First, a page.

In general, the “static” keyword controls the scope and lifetime of variables and functions in C programming and preserves data between function calls. 

Difference Between Static and Global Variables 

Static and global variables are both types of variables in C programming, but they differ in scope and lifetime. 

  • A global variable is a variable that is declared outside of all functions and is accessible from any part of the program. It has a global scope, meaning its value can be accessed and modified anywhere in the code. The lifetime of a global variable starts when the program is loaded into memory and lasts until the program exits. 
  • On the other hand, a static variable is a variable that is declared with the “static” keyword within a function or block. It has a local scope, meaning it can only be accessed within the function or block in which it was declared. The lifetime of a static variable starts when the function is first called and lasts until the end of the program. Unlike global variables, the value of a static variable is preserved across multiple function calls and is not destroyed when the function or block in which it was declared exits. 

Here’s a table summarizing the differences between static and global variables in C: 

Feature  Static Variables  Global Variables 
Scope  Local  Global 
Lifetime  Starts when function is first called, lasts until end of program  Starts when program is loaded into memory, lasts until program exits 
Value Preservation  Retains value between function calls  Does not retain value between function calls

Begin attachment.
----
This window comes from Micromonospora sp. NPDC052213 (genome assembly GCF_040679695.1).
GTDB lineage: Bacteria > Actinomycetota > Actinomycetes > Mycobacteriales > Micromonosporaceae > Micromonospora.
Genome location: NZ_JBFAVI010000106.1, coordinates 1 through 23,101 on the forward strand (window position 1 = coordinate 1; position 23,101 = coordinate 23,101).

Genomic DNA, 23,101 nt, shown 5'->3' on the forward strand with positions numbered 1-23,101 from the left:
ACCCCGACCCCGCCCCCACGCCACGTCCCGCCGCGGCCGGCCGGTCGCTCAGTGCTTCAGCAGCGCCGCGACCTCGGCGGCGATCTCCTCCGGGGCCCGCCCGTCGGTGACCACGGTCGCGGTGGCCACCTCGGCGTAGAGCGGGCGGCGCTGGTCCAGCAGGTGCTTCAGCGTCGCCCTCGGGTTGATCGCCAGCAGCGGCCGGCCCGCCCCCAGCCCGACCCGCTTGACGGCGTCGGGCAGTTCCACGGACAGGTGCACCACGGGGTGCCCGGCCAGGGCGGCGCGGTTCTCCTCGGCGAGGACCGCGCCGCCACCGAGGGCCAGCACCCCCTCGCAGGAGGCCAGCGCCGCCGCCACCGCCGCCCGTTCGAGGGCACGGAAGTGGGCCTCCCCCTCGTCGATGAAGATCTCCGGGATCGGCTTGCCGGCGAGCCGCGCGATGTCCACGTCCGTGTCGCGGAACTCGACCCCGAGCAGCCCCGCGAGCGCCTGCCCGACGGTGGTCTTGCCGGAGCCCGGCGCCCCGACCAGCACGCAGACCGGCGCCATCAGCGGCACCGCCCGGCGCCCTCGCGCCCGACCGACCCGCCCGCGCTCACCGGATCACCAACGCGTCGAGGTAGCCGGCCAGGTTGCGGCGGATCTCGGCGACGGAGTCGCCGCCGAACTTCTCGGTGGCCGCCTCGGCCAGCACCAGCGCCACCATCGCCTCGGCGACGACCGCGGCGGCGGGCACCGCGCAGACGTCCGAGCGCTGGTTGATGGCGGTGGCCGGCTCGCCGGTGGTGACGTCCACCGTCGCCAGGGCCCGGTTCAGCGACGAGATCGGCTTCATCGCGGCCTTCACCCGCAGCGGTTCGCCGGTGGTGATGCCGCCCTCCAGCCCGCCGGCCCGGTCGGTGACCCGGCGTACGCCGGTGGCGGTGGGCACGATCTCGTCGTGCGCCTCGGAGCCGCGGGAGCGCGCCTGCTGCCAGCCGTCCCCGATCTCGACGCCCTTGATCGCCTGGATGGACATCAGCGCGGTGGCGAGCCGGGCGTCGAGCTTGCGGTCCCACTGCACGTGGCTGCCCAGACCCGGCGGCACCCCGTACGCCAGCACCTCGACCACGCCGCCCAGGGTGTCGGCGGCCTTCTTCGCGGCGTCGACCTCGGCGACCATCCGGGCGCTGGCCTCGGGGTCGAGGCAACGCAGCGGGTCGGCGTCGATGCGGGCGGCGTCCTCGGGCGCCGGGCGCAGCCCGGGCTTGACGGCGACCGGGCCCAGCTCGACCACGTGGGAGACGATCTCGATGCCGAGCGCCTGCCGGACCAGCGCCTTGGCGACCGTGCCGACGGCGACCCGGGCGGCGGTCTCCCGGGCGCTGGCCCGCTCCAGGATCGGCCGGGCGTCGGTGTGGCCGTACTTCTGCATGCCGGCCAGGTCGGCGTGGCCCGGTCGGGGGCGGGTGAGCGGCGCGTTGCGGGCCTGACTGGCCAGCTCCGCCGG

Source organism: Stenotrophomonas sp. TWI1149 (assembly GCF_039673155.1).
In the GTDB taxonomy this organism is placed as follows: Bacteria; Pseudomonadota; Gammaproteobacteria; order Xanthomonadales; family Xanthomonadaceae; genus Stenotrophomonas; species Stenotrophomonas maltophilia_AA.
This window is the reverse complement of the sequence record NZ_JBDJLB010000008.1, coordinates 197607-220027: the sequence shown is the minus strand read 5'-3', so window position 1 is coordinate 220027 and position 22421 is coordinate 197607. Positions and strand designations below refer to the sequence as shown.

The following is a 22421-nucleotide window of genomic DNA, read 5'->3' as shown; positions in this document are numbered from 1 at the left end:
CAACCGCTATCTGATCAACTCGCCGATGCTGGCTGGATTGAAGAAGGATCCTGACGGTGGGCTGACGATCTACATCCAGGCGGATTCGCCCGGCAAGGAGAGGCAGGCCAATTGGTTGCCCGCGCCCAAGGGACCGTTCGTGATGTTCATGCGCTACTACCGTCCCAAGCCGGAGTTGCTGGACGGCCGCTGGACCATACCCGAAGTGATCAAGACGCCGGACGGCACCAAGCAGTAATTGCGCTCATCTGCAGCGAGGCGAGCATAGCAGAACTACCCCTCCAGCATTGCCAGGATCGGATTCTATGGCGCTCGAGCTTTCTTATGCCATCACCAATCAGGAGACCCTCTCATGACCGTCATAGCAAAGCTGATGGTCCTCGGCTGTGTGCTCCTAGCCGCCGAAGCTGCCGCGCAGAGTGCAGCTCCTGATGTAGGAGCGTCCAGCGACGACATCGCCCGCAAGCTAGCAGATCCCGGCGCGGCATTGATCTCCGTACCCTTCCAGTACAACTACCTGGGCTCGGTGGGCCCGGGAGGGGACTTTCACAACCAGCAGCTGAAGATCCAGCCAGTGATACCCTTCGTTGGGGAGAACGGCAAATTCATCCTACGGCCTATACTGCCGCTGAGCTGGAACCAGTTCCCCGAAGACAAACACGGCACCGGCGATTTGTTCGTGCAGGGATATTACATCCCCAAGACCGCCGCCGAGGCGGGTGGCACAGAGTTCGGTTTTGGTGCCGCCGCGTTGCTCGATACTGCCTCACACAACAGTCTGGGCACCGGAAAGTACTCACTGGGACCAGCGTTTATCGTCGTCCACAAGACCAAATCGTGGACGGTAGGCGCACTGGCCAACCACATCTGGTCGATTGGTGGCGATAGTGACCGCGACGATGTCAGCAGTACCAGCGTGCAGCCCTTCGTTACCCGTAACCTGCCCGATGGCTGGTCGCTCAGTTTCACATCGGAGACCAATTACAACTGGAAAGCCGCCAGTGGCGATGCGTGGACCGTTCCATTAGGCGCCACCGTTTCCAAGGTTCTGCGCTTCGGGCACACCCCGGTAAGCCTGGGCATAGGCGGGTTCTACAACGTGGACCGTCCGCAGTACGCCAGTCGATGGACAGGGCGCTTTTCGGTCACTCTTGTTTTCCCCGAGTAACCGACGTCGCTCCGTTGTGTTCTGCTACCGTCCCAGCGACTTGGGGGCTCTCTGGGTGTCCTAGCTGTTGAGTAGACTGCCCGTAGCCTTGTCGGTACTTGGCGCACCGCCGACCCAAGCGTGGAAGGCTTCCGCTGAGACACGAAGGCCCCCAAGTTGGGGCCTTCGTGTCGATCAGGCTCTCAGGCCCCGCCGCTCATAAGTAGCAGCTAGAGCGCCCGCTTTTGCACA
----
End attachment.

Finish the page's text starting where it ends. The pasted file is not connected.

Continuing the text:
Accessibility  Only accessible within the function or block in which it was declared  Accessible from any part of the code 

Properties of Static Variables 

Static variables in C have the following properties: 

  • Retention of value: Static variables retain their value even after the function or block in which they were declared has been executed. This means that their value is preserved between function calls. 
  • Limited scope: Static variables are limited and can only be accessed within the function or block in which they were declared. 
  • Declaration: Static variables are declared using the “static” keyword in front of the variable declaration. 
  • Initialization: Static variables can be initialized when they are declared. If a static variable is not initialized, it will be set to zero (0) by default. 
  • Lifetime: The lifetime of a static variable starts when the function is first called and lasts until the end of the program. Unlike normal variables, which are destroyed when they go out of scope, static variables are destroyed only after the program has completed its execution. 
  • Memory allocation: Static variables are stored in the memory data segment, which is separate from the stack and heap. 

These properties make static variables useful for maintaining a value across multiple function calls or preserving data between function executions. 

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Endnotes 

This article was helpful for you in understanding static variables in C Programming. The primary use of static variables is to maintain a value across multiple function calls or to preserve data between function executions. 

Explore our C articles to learn more about the language and consolidate your knowledge of the fundamentals. 

Contributed by-Prerna Singh